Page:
The unmet needs of a home-bound population offer new economic opportunities and sectors like pharma and food are at first-mover advantage.
As the whole world is consumed in fighting the coronavirus pandemic, measures like quarantine, lockdown and civil curfew have been imposed to ensure as many people stay at home as possible. The shutdown has had economic implications, but for some sectors it's proving beneficial.
The demand for certain types of medicines and medical devices have soared in the past few weeks. Ventilator machines, drugs like hydroxychloroquine, test kits, face masks, and disinfectants are in huge demand.
Many countries, such as Italy and Iran, are in desperate need of medical supplies, in light of their strained healthcare infrastructure due to the pandemic.
The Italian government recently contacted a domestic ventilator manufacturer, Bologna-based Siare Engineering International Group, asking it to increase its production by a big margin.
The government dispatched 25 army technicians to offer a helping hand to Siare’s production supervisors to manage the expanded production and help assemble machines. The army also has made its personnel available to the company’s suppliers.
On the other hand, one of the world’s largest makers of ventilators, Swiss-based Hamilton Medical AG, expects to increase production to about 21,000 ventilators this year, up from 15,000 last year by deploying marketing staff to the production line, among other measures. But with many more orders than it can fulfill, the company faces difficult decisions on where to send them.
States are still in search of test kits, face masks and some drugs which were believed to be useful during the treatment of Covid-19.
Because of the sudden demand manufacturers and distributors of this sector are working round the clock.
Delivery cargo firms
As several governments have issued stay-home directives, cargo firms are facing enormous pressure as the demand for food and packet delivery services have soared to disproportionate margins.
Truck drivers and deliverers are busy with highly-demanded materials, like food, medicine and key materials such as toilet paper and cleaning materials.
Since streets in big cities have emptied, they are making capital gains and saving on fuel expenditures.
To ensure the safety of delivery drivers, companies have issued circulars asking them to leave bags of food or couriers on doorsteps to minimise the possibility of contracting the coronavirus.
Technomic Inc, a consulting and research firm, found that more than 30 percent of US consumers said they plan to not leave the house or go to restaurants so often, with only 13 percent of them ordering for more deliveries. The report surveyed 1,000 consumers from February 28 to March 2.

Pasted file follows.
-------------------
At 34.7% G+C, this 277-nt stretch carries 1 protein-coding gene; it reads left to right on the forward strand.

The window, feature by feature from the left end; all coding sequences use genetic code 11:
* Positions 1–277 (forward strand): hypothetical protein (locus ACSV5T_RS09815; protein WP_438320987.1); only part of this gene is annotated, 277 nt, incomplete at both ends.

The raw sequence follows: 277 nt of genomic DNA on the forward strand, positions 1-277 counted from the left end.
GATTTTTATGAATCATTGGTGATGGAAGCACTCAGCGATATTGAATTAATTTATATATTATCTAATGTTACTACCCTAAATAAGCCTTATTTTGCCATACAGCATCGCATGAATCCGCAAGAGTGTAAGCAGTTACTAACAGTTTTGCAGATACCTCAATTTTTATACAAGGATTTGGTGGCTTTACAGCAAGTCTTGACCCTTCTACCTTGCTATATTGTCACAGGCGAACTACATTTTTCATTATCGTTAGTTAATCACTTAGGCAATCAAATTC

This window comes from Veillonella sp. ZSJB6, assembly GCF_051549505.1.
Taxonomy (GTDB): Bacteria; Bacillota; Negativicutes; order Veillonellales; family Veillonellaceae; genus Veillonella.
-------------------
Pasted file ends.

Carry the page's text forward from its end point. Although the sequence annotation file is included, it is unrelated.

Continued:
Big retail markets
Particularly in the US and in European countries, long queues of people, some stretching for kilometres, have formed in front of supermarkets.
Big-box retailer Walmart Inc announced it would hire more than 150,000 hourly workers in the United States, citing a jump in shoppers due to the coronavirus pandemic.
Walmart also said it plans to pay a special cash bonus of $300 to full-time hourly workers and $150 to part-time associates. The company will accelerate the next scheduled quarterly bonus, it said.
The 150,000 new workers being hired through to the end of May will work in Walmart’s stores, clubs, distribution and fulfillment centres, the company said, adding that they would be temporary at first but many would convert to permanent roles over time.
Game and book companies
People from around the world have started social media challenges against their peers which include reading books and playing digital games.
Before the coronavirus people complained about not having enough time to read, however, this situation gives them a great chance and free time to read more.
According to recent reports, online sales of books have increased in many countries or regions.
On the other hands, video games are another opportunity for people in their leisure times.
Online shopping platforms
With shoppers clearing out shelves in fear of quarantines or product shortages, retailers are racing to keep food and hygienic items in stock and have employees on hand for in-store work or delivery.
Many global and small online retailing companies have geared up their workforces as people stay at home and avoid going out for shopping.
Amazon.com Inc on Monday said it would recruit 100,000 warehouse and delivery workers in the United States to deal with a surge in online orders, as many consumers have turned to the web to meet their needs during the coronavirus outbreak.
Like Amazon, US supermarket chains Albertsons, Kroger and Raley’s have sought new hires to staff busy sections and fulfill online orders. They are turning to people in the restaurant, travel and entertainment businesses who are suddenly looking for work because of the coronavirus.
"We want those people to know we welcome them on our teams until things return to normal and their past employer is able to bring them back," Amazon said in a blog post here.